If you’re looking to rent, you may be struggling to choose between apartments and condos. At first glance, they seem more or less the same. But delve a little deeper, and you’ll find many differences. Let’s take a closer look and figure out which is the best option for you.
Differences Between Condos and Apartments
Both apartments and condos are individual residential units within a larger building containing several other similar units. They can be within tower blocks or smaller buildings, with or without amenities such as a swimming pool or doorman. But despite these similarities, there are several differences worth knowing.
Ownership is by far the most significant difference between condos and apartments. In an apartment complex, all units are owned by one person, whereas in a condo building, each individual unit has a different owner.
Apartment building owners generally work with a management company to deal with tenants, maintenance, and other tasks. A condo building is usually managed by a homeowners association (HOA), which sets the rules and takes care of shared spaces. When renting a condo, you deal with your landlord, the owner of the unit, rather than a management company.
3. Maintenance and Repairs
While renting an apartment, if something goes wrong, you can generally contact the management company 24/7, and they will take care of the issue. In a condo, however, you’ll need to get in touch with your landlord, who might not always be available. In case of any urgent repairs that surface, you might have to pay the bill yourself and recover the money afterward. It’s best to agree on such scenarios in advance.
In a condo, the HOA will set the ground rules that owners and tenants must adhere to regarding common spaces and outside decoration. Within the condo unit, the owner may impose additional restrictions, such as no pet policies, for instance. Apartments also come with rules, though these tend to be stricter with no room for negotiation. In either case, be sure to check the lease agreement thoroughly before you sign.
5. Costs and Fees
In a condo, the unit owner is solely responsible for setting the rent. This means that tenants in the same building, in similar units, often pay different rents. In addition, the rent will typically also include the HOA fee and the utilities. You’ll basically be paying a flat fee throughout the year and won’t have to worry about seasonal fluctuations. With these fees added to the rent, condos are often considered more expensive, but it isn’t always the case.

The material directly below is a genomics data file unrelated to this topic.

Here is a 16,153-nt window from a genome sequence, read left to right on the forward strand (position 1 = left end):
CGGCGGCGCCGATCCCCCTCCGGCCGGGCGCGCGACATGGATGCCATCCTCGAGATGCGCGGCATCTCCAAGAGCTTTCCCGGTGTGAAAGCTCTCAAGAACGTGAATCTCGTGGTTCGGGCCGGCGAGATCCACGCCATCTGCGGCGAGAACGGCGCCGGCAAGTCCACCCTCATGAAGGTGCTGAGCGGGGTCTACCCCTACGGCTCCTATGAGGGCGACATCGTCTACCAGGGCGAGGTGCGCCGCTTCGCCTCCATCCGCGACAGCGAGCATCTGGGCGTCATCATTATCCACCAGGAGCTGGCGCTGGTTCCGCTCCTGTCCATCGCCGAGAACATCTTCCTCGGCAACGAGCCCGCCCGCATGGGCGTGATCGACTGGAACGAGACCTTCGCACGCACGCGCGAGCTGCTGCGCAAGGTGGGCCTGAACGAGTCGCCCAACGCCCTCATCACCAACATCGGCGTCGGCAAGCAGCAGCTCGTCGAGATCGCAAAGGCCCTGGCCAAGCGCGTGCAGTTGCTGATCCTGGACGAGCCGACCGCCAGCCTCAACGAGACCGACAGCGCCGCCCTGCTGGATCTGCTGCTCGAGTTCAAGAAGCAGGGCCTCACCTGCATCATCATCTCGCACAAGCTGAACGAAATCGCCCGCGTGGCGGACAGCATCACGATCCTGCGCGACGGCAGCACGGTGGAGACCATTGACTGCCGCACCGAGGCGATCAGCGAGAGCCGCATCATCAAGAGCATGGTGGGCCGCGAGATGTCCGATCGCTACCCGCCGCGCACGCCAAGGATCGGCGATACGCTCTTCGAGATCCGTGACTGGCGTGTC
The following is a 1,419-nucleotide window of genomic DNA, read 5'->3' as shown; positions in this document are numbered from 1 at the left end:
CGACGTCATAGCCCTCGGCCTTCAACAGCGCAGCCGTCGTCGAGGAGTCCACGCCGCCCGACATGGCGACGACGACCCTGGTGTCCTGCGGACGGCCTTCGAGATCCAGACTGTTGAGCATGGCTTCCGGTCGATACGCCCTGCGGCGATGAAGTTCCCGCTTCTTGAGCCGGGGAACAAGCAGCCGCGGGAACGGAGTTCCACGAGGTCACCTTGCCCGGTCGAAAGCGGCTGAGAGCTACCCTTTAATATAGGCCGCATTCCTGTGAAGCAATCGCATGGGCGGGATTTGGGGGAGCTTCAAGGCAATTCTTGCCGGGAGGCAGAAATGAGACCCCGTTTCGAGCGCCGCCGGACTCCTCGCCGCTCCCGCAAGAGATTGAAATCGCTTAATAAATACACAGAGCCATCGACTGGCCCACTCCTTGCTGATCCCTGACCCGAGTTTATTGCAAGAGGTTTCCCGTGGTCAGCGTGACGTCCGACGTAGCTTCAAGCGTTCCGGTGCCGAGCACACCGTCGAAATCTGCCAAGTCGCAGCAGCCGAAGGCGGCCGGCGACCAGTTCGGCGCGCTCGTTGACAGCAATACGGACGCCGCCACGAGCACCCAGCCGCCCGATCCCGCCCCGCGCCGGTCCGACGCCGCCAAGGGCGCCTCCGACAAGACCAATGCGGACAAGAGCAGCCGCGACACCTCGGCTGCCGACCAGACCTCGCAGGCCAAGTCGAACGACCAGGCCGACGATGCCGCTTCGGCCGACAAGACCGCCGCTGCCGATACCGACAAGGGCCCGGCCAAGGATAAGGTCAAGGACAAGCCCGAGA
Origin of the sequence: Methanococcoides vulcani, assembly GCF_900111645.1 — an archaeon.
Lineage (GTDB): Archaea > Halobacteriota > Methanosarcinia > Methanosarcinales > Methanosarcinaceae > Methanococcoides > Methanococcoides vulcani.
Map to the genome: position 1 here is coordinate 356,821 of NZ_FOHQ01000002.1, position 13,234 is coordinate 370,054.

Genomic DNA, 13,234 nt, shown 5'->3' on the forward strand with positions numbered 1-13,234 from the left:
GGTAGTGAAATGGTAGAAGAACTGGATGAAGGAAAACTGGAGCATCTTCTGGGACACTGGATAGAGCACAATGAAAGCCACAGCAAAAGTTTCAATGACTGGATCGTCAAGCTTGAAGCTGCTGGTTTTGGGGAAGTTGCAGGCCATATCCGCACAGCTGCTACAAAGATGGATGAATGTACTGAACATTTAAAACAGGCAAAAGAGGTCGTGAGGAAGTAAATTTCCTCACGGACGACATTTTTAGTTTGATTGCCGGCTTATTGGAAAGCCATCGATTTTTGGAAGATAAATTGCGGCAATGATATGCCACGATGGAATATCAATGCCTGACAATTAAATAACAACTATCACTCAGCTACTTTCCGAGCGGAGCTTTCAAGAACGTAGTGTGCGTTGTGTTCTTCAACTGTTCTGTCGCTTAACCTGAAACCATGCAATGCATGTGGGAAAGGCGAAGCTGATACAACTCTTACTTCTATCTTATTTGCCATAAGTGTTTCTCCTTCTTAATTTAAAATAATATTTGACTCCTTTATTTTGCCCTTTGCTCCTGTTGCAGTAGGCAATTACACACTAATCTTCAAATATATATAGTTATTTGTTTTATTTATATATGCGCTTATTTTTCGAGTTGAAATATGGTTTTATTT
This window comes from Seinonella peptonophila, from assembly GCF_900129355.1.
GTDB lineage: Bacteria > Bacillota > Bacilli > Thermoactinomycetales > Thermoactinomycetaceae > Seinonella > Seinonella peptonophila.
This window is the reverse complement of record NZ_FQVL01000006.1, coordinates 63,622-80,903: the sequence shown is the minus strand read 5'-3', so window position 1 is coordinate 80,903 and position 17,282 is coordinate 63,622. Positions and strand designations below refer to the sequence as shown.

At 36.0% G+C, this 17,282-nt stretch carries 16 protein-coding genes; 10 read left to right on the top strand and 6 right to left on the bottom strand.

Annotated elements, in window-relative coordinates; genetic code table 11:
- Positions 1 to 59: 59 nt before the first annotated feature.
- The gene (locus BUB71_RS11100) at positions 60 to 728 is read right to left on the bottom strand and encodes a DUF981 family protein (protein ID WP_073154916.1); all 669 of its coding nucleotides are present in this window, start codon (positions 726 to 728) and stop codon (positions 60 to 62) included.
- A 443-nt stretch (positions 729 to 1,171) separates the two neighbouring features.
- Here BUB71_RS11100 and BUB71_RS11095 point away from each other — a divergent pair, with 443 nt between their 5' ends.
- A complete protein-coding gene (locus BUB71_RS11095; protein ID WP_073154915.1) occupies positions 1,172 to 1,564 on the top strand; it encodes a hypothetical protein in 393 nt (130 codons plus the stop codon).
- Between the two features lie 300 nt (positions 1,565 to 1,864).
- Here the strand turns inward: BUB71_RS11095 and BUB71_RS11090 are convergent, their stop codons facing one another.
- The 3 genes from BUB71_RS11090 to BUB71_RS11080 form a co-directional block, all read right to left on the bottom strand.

When renting an apartment, utilities are often billed separately, while maintenance and repair costs are typically rolled into your rent, in addition to the upkeep of any shared amenities.
Condo or Apartment? Which Is the Right Choice for Me?
To answer this question, it’s worth looking at the major advantages of both options.
- Great condition and amenities: Condos owners tend to put more personal touches into their units and may install upgrades to improve their chances of finding a tenant. Plus, there’s a chance that the owner previously lived in the unit, so it’s more likely to be in good condition. Apartment owners may be more likely to cut corners on these things.
- More room for negotiation: Not all condo owners are looking to make a profit from their tenants. Some simply want to cover their costs and ensure the unit is lived in and looked after. As such, you may find more room to negotiate on price, pet policies and renovation requests.
- Experienced management: With a professional management company, many things are streamlined, such as trash collection, online rent payments, repairs, complaints and maintenance requests. They are often available round the clock to take care of issues as and when they arise.
In general, if you prefer the peace of mind of not having to worry about dealing with maintenance and repairs and don’t mind having any say in what appliances and amenities you have installed, an apartment is a good choice.
Meanwhile, a condo may be the better option if you’d prefer a more personal relationship with your landlord and the potential flexibility that might come with that. The flip side is that in case of repairs and maintenance, things don’t always run as smoothly as they might with an apartment.